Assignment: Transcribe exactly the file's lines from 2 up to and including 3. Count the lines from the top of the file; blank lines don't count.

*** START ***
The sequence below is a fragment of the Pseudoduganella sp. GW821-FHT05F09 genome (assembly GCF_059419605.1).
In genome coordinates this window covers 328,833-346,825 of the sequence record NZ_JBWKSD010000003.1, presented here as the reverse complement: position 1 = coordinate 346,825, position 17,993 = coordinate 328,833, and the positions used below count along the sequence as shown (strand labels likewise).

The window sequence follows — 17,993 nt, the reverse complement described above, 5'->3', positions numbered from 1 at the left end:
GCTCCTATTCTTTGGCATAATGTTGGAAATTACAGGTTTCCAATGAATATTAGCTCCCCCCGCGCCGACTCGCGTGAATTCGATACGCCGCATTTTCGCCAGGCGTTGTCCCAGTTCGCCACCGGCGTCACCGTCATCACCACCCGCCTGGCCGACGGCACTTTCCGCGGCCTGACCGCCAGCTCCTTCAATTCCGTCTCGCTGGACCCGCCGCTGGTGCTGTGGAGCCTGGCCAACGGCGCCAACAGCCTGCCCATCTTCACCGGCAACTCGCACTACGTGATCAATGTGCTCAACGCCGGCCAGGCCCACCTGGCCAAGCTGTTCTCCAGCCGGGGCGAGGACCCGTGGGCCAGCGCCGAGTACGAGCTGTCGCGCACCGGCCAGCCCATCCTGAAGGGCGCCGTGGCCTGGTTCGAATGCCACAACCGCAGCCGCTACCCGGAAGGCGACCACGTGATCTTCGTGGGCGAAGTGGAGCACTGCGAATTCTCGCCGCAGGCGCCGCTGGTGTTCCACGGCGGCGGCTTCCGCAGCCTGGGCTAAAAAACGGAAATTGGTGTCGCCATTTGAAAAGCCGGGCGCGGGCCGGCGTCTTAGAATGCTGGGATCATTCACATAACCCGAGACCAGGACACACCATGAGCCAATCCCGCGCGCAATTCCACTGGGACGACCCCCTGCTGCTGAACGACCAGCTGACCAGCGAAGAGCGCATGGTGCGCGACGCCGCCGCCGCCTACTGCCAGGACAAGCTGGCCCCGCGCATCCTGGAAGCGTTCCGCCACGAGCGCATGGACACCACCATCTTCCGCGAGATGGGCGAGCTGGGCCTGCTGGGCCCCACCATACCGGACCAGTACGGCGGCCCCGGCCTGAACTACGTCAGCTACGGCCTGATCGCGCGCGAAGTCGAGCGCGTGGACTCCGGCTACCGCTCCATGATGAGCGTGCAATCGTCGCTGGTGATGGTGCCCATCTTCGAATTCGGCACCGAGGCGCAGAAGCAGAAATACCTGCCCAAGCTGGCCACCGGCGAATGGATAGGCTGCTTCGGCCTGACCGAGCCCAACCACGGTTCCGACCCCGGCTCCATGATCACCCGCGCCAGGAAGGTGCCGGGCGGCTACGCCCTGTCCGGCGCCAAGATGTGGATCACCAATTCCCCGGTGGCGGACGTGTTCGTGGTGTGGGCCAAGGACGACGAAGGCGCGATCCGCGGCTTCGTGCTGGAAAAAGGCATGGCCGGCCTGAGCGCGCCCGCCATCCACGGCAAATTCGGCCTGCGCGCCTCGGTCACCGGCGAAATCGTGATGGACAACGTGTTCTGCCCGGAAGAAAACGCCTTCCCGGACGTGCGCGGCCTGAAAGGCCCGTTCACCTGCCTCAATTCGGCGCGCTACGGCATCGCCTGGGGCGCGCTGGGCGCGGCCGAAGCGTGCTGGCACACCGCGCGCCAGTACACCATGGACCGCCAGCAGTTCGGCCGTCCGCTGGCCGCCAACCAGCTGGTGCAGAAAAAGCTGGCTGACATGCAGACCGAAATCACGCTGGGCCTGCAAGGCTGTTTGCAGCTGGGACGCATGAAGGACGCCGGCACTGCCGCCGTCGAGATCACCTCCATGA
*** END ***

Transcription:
In genome coordinates this window covers 328,833-346,825 of the sequence record NZ_JBWKSD010000003.1, presented here as the reverse complement: position 1 = coordinate 346,825, position 17,993 = coordinate 328,833, and the positions used below count along the sequence as shown (strand labels likewise).

The window sequence follows — 17,993 nt, the reverse complement described above, 5'->3', positions numbered from 1 at the left end: